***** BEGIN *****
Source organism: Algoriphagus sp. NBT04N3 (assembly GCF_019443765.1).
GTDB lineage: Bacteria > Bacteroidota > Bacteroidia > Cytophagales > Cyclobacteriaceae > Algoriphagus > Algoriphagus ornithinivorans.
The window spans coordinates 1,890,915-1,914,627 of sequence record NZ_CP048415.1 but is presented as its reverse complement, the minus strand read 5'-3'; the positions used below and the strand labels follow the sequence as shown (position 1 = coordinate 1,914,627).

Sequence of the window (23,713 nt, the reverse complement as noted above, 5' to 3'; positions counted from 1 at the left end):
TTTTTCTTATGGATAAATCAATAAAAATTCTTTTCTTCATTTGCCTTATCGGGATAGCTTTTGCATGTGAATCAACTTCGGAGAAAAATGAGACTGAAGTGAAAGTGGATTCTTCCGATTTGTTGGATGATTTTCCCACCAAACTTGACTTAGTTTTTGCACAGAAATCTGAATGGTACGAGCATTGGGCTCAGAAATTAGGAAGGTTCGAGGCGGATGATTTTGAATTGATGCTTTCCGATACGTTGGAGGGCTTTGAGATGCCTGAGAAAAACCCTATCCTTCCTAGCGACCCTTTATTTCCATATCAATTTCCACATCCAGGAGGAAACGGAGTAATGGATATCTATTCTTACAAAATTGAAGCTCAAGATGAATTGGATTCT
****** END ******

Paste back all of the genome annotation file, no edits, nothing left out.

Source organism: Algoriphagus sp. NBT04N3 (assembly GCF_019443765.1).
GTDB lineage: Bacteria > Bacteroidota > Bacteroidia > Cytophagales > Cyclobacteriaceae > Algoriphagus > Algoriphagus ornithinivorans.
The window spans coordinates 1,890,915-1,914,627 of sequence record NZ_CP048415.1 but is presented as its reverse complement, the minus strand read 5'-3'; the positions used below and the strand labels follow the sequence as shown (position 1 = coordinate 1,914,627).

Sequence of the window (23,713 nt, the reverse complement as noted above, 5' to 3'; positions counted from 1 at the left end):
TTTTTCTTATGGATAAATCAATAAAAATTCTTTTCTTCATTTGCCTTATCGGGATAGCTTTTGCATGTGAATCAACTTCGGAGAAAAATGAGACTGAAGTGAAAGTGGATTCTTCCGATTTGTTGGATGATTTTCCCACCAAACTTGACTTAGTTTTTGCACAGAAATCTGAATGGTACGAGCATTGGGCTCAGAAATTAGGAAGGTTCGAGGCGGATGATTTTGAATTGATGCTTTCCGATACGTTGGAGGGCTTTGAGATGCCTGAGAAAAACCCTATCCTTCCTAGCGACCCTTTATTTCCATATCAATTTCCACATCCAGGAGGAAACGGAGTAATGGATATCTATTCTTACAAAATTGAAGCTCAAGATGAATTGGATTCT